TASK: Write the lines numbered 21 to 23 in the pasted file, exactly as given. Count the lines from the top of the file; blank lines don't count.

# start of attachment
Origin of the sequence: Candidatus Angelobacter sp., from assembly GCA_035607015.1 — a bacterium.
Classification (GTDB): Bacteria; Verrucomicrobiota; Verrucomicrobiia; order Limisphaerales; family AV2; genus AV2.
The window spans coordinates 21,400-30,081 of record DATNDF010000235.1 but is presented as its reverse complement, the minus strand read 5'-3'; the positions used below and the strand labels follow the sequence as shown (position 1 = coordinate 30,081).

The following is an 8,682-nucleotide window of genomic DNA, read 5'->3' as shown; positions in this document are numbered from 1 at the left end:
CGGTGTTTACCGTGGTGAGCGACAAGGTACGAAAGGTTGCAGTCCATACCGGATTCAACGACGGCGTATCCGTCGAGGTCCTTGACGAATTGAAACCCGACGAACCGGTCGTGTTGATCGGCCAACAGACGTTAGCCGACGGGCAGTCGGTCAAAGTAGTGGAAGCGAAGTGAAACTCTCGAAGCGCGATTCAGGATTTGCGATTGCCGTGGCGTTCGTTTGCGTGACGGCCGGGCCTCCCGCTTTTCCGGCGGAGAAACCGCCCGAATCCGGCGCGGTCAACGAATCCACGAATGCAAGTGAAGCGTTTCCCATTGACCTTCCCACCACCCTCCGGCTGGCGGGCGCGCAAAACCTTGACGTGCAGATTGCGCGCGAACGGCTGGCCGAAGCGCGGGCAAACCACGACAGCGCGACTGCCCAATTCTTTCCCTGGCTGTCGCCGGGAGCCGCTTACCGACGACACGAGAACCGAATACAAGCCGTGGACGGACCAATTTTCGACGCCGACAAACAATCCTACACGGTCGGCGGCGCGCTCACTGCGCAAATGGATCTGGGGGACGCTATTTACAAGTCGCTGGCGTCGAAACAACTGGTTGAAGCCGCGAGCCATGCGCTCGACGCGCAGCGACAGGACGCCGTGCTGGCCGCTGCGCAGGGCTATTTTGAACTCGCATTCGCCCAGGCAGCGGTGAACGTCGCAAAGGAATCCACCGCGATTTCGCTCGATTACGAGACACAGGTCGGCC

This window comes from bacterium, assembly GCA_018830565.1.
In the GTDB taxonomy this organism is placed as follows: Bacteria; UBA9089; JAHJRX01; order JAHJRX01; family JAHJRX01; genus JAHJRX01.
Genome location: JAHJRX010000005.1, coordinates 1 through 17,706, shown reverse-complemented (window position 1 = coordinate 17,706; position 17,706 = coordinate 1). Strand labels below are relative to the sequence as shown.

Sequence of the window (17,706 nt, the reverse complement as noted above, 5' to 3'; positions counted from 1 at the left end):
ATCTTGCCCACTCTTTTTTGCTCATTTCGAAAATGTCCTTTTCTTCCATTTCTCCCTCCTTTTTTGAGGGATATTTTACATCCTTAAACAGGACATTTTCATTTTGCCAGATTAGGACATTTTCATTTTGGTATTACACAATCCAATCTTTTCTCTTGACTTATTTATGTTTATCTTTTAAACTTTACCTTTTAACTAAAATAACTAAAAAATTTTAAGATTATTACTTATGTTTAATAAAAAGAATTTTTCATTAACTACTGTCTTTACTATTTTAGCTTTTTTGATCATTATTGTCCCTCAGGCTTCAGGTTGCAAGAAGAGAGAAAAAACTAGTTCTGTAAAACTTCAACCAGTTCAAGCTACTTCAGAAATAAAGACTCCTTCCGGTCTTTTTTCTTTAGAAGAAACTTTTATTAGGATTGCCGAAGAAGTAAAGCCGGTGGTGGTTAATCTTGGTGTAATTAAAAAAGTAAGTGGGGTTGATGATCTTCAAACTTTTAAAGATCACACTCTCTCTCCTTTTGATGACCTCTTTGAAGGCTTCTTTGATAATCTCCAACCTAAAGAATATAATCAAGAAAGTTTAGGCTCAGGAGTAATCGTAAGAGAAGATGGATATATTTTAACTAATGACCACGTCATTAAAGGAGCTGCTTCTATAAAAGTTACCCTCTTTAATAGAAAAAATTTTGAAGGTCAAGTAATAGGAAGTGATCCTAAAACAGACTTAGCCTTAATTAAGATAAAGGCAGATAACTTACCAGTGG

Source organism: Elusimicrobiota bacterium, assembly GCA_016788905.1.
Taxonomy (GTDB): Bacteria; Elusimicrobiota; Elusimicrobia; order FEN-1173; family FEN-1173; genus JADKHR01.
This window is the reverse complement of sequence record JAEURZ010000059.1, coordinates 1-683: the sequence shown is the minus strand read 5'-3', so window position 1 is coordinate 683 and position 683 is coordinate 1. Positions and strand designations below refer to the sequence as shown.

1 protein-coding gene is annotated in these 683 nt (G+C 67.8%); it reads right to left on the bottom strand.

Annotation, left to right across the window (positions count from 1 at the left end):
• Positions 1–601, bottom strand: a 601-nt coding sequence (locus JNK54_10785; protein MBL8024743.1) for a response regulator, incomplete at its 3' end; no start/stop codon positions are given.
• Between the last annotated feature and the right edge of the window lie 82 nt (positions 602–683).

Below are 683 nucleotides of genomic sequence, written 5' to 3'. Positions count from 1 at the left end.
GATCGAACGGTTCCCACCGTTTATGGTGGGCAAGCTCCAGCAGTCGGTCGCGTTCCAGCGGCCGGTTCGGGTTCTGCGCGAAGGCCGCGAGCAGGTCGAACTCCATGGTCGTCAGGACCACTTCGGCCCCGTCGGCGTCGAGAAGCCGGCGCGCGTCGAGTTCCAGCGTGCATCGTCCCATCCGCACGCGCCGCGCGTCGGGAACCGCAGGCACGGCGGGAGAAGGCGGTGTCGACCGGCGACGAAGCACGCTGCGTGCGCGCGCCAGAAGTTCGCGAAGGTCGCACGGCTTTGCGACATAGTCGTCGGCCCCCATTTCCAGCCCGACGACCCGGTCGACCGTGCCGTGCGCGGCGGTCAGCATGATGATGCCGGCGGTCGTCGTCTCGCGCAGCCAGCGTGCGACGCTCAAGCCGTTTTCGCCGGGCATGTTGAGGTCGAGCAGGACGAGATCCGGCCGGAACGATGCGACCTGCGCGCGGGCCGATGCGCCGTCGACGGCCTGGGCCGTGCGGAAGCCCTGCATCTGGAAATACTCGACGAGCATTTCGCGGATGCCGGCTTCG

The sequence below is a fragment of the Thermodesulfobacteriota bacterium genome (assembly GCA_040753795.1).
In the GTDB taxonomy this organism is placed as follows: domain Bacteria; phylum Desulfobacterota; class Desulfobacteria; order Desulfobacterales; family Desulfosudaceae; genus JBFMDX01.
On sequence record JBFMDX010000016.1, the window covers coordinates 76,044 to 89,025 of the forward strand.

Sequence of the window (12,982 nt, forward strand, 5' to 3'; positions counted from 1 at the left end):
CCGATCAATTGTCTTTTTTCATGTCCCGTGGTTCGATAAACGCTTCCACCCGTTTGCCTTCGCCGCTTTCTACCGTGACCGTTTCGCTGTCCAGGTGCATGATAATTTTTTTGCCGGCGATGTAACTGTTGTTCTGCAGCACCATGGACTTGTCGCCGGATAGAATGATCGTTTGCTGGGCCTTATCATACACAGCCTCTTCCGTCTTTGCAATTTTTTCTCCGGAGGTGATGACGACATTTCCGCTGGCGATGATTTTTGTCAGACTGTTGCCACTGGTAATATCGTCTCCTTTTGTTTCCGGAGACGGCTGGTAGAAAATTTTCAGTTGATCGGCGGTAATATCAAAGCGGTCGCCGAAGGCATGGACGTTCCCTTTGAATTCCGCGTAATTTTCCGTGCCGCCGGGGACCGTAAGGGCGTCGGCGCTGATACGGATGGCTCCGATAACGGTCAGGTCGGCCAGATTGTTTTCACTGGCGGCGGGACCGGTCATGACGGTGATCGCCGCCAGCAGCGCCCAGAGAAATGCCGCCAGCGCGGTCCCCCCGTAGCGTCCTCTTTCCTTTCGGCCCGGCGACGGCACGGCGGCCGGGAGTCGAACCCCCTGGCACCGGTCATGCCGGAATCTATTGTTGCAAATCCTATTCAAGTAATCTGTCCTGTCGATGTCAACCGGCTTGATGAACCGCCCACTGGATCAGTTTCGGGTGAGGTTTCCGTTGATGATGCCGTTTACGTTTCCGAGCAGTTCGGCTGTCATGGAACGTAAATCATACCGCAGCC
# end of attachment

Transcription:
In the GTDB taxonomy this organism is placed as follows: domain Bacteria; phylum Desulfobacterota; class Desulfobacteria; order Desulfobacterales; family Desulfosudaceae; genus JBFMDX01.
On sequence record JBFMDX010000016.1, the window covers coordinates 76,044 to 89,025 of the forward strand.

Sequence of the window (12,982 nt, forward strand, 5' to 3'; positions counted from 1 at the left end):